I learned an awful lot about the history of private property from this book. Because the concept of private property is so central to American identity I was left wondering why someone had not presented an environmental history from this perspective before. It is has given me a lens through which to read other books of environmental history.
Mitchell is honest about where he stands in the debate about who should be in charge about what should be done with private land. He is an ecocentrist, pure and simple, and doesn't trust individual landowners to "do the right thing" by their land. He allows that one of the chief antagonists in this book, a man named Morrison, actually does take good care of his land, but he makes it clear that he does not want to leave such a precious thing as the land to the chance that the owner may or may not take care of it. In fact, much of the book is an attempt to show us how absurd and artificial the idea of "land ownership" really is.
One of the threads in the story is Mitchell's recounting of an attempt at group ownership ("co-ownership") of land. The community that is finally realized falls short of its ideal, but he insists that it is far better than the default condition in modern America. Decide for yourself whether it is a pyrrhic victory.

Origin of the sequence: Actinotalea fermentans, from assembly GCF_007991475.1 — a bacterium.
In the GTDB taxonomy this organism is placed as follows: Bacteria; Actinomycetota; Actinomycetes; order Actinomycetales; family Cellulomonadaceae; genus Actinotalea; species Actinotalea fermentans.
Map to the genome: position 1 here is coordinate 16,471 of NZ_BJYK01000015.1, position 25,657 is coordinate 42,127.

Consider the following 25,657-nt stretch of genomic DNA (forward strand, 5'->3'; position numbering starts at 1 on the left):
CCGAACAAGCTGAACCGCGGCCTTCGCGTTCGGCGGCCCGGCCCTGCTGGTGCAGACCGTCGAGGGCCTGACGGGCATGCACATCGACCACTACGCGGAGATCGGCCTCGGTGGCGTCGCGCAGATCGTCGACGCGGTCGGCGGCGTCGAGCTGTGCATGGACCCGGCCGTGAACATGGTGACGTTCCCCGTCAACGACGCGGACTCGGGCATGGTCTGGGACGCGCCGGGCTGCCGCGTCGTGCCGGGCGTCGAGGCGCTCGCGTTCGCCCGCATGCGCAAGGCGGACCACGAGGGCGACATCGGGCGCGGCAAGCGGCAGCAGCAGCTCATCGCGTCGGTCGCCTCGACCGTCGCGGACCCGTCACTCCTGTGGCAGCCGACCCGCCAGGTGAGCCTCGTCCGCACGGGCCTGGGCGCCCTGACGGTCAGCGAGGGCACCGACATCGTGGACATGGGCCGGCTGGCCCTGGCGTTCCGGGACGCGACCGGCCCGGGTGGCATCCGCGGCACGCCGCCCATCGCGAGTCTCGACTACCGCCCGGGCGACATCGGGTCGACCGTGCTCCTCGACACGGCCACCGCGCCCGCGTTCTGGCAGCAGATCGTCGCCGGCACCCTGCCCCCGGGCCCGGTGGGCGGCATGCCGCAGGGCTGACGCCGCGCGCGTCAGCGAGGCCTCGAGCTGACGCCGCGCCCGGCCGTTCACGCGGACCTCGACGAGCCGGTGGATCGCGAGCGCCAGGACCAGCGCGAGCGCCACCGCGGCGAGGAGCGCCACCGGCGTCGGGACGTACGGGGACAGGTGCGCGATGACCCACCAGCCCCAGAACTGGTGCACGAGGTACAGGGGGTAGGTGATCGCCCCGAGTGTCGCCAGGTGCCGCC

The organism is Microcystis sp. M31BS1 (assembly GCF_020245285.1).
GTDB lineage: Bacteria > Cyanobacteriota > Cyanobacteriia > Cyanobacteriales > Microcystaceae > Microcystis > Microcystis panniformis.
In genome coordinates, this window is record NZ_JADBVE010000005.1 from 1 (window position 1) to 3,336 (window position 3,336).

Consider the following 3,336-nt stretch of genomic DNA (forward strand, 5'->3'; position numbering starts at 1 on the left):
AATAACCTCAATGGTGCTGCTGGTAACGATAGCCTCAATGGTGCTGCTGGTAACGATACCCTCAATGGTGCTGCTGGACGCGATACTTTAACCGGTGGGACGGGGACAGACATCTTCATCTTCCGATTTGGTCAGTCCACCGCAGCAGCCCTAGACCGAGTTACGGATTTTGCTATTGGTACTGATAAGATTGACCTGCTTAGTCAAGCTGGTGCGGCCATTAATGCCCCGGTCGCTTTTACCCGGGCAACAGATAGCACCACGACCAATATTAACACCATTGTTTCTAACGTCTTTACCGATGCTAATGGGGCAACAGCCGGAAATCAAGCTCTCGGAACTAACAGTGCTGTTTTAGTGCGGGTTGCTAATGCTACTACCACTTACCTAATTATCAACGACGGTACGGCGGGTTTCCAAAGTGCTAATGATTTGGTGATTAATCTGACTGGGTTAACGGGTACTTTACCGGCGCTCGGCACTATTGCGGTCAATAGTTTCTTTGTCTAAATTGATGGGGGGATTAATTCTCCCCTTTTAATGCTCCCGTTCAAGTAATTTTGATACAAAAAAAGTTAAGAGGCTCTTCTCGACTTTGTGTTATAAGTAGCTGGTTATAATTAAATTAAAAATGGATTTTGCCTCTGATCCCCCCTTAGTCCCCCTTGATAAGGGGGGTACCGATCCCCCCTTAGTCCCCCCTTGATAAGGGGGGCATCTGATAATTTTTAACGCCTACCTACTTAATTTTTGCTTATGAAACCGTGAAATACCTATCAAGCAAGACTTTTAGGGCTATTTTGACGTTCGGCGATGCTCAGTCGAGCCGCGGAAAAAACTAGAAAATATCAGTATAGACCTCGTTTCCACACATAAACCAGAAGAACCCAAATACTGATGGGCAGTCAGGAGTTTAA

The main thread of the book is the tribal history of his favorite plot of land in Littleton, Mass. As usual, it is a pretty sad story.
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5 of 6 people found the following review helpful By A Customer on August 28, 1998
Format: Hardcover
John Hanson Mitchell is a nature writer, yet he is without the dead seriousness of many zealous "tree-huggers." His humor is dry and droll -- try his two-page account of the Indian who "discovered" Italy, which has become my favorite read-aloud. More important, his deft style is in the service of an underlying interest in human nature, history (and prehistory) and mythic currents in human life, which peek out from under his strong knowledge of nature and environmental affairs.
This book focuses all that and more with great imagination through the lens of a several-square-mile patch of land west of Boston called Neshobah, which was Indian territory until the Europeans arrived, became under them one of the first Indian reservations, became private property and now is partially being restored to common use via various land trusts, bringing a 400-year history full cycle. Captivating, engaging, thought-provoking stuff and a great read.